He was in the air for more than eight hours. He was tired, trapped within a heavy helmet and an uncomfortable pressure suit that resembled an airtight cocoon. The air was so thin that he[…]
“I believe that the more clearly we can focus our attension on the wonders and realities of the universe abour us, the less taste we shall have for destruction” Rachel Carson, 1954 Several major shifts[…]
In the mid-1970s the evidence about the greenhouse effect and its effect to climate change was growing among the scientific community. Data showed a steady increase of CO2 (carbon dioxide) in the atmosphere during the[…]
Why is the Sky Dark at Night? You might think that the answer is simple and obvious. The sky appears dark because our side of Earth faces away from the Sun. But then, the universe is[…]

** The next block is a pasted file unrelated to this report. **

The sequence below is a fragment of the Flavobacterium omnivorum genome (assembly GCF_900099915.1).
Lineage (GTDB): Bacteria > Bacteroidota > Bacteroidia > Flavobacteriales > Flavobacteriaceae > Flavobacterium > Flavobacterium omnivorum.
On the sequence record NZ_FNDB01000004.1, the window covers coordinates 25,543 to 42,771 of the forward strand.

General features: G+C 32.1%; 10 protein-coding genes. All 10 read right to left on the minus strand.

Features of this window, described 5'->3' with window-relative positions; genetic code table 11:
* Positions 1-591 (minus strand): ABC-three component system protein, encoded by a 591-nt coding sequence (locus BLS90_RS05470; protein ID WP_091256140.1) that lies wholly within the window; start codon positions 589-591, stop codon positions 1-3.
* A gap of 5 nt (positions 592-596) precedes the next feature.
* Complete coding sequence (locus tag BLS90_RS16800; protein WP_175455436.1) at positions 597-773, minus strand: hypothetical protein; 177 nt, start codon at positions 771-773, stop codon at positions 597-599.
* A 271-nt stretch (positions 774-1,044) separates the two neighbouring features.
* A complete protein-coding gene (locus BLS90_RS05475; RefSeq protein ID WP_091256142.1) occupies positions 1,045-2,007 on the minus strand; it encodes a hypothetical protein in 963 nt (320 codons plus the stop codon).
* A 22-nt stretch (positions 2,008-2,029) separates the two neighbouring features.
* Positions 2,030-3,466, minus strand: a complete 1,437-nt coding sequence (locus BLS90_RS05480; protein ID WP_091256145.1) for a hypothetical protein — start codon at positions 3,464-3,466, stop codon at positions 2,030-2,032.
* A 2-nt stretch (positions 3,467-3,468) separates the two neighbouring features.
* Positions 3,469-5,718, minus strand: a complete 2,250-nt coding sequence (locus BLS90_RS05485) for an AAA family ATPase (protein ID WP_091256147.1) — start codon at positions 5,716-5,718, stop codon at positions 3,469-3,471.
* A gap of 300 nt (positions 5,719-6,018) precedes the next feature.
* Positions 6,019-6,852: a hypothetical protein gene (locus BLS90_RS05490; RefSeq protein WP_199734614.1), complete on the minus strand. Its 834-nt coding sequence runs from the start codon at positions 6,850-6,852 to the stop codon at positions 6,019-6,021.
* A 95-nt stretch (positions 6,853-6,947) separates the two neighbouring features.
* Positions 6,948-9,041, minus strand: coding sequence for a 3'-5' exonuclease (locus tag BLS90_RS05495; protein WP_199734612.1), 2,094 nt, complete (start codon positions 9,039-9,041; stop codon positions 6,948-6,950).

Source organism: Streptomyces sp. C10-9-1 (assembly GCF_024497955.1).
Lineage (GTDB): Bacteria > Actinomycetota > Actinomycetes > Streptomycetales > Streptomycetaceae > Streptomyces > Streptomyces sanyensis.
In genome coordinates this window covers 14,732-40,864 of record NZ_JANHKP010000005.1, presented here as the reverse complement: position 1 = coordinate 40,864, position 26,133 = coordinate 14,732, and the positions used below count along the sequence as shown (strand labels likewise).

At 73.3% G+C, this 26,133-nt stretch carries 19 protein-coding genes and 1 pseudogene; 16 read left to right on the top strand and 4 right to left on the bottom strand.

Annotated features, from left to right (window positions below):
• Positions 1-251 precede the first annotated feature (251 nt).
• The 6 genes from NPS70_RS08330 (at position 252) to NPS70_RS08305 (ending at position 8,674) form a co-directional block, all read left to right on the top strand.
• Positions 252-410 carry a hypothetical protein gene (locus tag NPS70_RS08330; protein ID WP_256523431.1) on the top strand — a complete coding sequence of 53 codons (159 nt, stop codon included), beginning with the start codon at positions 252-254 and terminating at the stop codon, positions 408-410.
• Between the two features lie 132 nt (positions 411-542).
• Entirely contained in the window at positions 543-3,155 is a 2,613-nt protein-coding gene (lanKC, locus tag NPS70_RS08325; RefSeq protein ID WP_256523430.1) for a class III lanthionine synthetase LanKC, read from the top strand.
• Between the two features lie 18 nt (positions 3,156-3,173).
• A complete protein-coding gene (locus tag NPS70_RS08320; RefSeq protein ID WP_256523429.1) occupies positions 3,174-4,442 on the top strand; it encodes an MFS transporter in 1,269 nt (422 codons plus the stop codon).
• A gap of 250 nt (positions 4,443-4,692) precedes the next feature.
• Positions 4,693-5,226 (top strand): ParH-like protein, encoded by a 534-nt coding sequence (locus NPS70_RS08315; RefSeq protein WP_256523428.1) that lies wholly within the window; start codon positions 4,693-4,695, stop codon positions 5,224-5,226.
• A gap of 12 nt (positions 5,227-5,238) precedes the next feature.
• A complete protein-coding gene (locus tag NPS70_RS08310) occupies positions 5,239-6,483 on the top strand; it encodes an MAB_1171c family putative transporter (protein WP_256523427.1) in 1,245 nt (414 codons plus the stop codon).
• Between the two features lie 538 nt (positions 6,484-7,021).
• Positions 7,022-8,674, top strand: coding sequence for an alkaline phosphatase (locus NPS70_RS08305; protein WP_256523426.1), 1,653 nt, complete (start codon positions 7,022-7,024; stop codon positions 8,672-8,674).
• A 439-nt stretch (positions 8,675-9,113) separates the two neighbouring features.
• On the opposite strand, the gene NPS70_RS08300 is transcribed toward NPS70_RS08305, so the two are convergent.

The story of the greenhouse effect begins nearly two centuries ago, in the early 19th century, with the work of the French Jean-Baptiste Joseph Fourier (21 March 1768 – 16 May 1830). Fourier, an ambiguous[…]
Geoengineering, the deliberate large-scale intervention in the Earth’s natural systems to counteract climate change, could be a key element in avoiding or at least postpone, the displacement and destruction that a warmer world will bring, and cool our planet until we are able to stop burning fossil fuels.
Melanie is a professor of computer science at Portland State University and Santa Fe Institute, specialised in the study of complexity. In her book, she explores dynamical systems, information technology, genetic algorithms, cellular automata, chaos, and network theory.
Mitchell is a wonderful writer and her love for the subject is evident and infectious. Complexity: A Guided Tour” is stimulating and fun; it is not an easy read, but it is immensely worthwhile.